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PNM, UNC labouring with swing votes
The PNM was greatly outnumbered outside of Parliament yesterday.
Only eight of PNM’s Point Fortin members were present to support their MP, National Security Minister Edmund Dillon, in the Opposition UNC’s no-confidence motion debate concerning him.
The eight stood to one side, crowded out by a large gathering of citizens protesting T&T’s murders.
“Why (Government MPs) asking us what party we from?” asked one woman who addressed strong concerns to Dillon who – after greeting his eight supporters – was urged to go over to the crowd.
Inside, UNC MP Rodney Charles, piloting the motion against Dillon, gave a delivery not dissimilar to some featuring at Tuesday’s Labour Day observances.
“Failure! Failure! Failure!...” he ticked off. “Plans - all coming soon, but like the Galleon’s Passage they can’t arrive!”
It was left to PNM’s Stuart Young to defend Dillon. Charles’ scoring, however, was the second set of “Fail Grades” for Government this week. Tuesday’s Labour Day platform could easily have been mistaken for an Opposition meeting – such were the criticisms also.
OWTU jefe Ancel Roget accurately assessed T&T’s temperature following loss of quality of life: Plain Scared.
His order to observe PNM’s September 7 election anniversary as a day of “rest and reflection” – possible off day – was geared to telegraph the sector’s importance. As if Government, heading into elections, doesn’t know.
Unions’ clinical assessment and warning - reinforced with certain positive references to the former administration - from a sector representing significant votes, confirmed workers haven’t bought into PNM’s good-news “economic turnaround” push.
Labour’s critique - pointedly reminding PNM to keep promises - has also saved some unions’ face, as several were perceived as supporting Government. OWTU particularly would have been insistent since members await Petrotrin restructuring and consequences, a situation where Government decisions will increasingly require political considerations the longer they take, along the election road.
That labour’s voice was heard, as borne out by subsequent statements from some ministers on promises kept. It was particularly confirmed in Thursday’s announcement from Prime Minister Dr Keith Rowley’s office about last night’s “Conversations” meeting with him and ministers.
Such forums have arisen when Government felt compelled to connect with base and/or deal with specific issues. PNM officials indicated the event was planned weeks before, apparently to reply to anticipated Labour Day reprimands.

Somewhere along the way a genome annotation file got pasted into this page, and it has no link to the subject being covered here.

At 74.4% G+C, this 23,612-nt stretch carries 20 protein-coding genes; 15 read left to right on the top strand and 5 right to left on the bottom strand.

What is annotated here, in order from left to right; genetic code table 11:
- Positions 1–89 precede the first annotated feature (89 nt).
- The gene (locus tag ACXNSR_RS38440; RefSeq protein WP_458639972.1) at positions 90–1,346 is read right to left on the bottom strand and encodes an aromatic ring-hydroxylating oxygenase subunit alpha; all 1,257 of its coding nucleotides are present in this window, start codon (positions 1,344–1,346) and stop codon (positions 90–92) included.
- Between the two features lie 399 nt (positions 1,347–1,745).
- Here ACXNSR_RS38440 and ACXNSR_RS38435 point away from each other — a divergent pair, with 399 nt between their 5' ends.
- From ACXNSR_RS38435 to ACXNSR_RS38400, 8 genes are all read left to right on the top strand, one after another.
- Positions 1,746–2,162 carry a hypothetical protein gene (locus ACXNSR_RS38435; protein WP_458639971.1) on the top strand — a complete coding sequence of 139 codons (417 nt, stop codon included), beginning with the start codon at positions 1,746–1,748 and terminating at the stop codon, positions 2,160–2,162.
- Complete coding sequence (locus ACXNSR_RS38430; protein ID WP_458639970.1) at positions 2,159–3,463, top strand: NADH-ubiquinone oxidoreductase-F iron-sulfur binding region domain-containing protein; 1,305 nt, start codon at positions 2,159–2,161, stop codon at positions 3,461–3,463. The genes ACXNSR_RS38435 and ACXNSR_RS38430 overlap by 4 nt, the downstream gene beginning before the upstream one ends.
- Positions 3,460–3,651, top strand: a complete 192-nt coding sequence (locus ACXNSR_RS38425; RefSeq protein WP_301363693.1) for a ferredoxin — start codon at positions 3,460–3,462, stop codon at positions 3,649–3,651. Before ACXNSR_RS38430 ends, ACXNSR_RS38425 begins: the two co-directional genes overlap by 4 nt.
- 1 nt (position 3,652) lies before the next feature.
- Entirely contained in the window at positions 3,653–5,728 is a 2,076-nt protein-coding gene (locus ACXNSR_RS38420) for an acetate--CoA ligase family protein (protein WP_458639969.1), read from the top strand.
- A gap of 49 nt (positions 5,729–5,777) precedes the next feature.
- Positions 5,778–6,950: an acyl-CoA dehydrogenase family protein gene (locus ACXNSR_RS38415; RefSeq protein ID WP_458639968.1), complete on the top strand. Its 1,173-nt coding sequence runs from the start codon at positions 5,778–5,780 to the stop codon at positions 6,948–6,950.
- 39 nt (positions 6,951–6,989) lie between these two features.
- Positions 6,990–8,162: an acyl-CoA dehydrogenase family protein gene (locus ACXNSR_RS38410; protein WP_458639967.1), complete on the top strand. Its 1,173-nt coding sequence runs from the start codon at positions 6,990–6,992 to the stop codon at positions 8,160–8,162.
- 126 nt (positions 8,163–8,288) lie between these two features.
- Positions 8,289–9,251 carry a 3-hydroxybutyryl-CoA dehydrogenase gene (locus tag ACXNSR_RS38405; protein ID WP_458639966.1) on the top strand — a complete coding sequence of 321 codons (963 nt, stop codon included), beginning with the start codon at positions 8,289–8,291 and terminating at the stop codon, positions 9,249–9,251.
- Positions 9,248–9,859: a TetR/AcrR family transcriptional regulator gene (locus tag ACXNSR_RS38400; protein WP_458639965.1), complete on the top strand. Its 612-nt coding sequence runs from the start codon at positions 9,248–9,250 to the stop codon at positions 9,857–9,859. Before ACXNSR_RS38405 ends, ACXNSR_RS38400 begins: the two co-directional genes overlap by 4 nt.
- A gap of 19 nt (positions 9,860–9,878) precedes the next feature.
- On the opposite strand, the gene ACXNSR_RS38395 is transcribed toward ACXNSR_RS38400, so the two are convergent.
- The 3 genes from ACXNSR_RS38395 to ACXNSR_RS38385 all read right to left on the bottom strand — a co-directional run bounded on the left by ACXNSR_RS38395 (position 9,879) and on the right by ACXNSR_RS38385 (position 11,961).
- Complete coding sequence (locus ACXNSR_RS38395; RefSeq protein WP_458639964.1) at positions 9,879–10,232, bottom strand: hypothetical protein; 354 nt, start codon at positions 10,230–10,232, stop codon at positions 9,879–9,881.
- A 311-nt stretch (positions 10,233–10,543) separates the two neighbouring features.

Rowley was expected to reset the local landscape last night: explain, assure, assuage. (Internationally, he’s won his tiff with the outgoing UN resident Co-ordinator (on Venezuelan repatriation issues), but the US’ concerns on T&T’s “Isis recruits” and Venezuela are front and centre.)
Last night’s “Conversations” venue – Mt Hope – verged enough on the Barataria area to complement PNM campaigning for the July 16 by-election there and in Belmont East.
Rowley’s meeting followed Monday’s UNC platform where some boasted of “having 98 per cent of Mohammedville under control” for the by-election. Ex-PNM deputy leader Nafeesa Mohammed reinforced perception, saying residents were hurt” by the Carnival plot searches.
Political impact of the searches – and recent verbal flubs by Rowley – has prompted PNM and UNC to increase outreach to the Muslim community.
Rowley’s Eid visit to the San Fernando mosque may not have gone as - photographically - well as expected. But his invitation to Asja’s Eid June 30 dinner at Centrepoint Mall is intact, ASJA confirmed.
Opposition Leader Kamla Persad-Bissessar’s Eid visit to El Socorro’s Nur e Islam mosque also assisted UNC election boasts. The UNC is shifting profile from its PP façade which instituted the 2011 state of emergency. At Wednesday’s Parliament, MP Prakash Ramadhar stressed police had advised PP to undertake the SoE.
While Government’s anti-terrorism bill upset some Muslims, after Wednesday’s debate Muslims of T&T’s Imtiaz Mohammed said, “We’re happy at changes in areas we spoke about. The Opposition also sought changes we’d recommended.”
Confident PNM campaign officials said yesterday, “It’s only a matter of by how much we’ll win Belmont East. Barataria we’ll retake. Our polls three weeks ago showed people see crime as the number one problem. But elections are about numbers and we know our voters by name and street. We’ll bring them out.”
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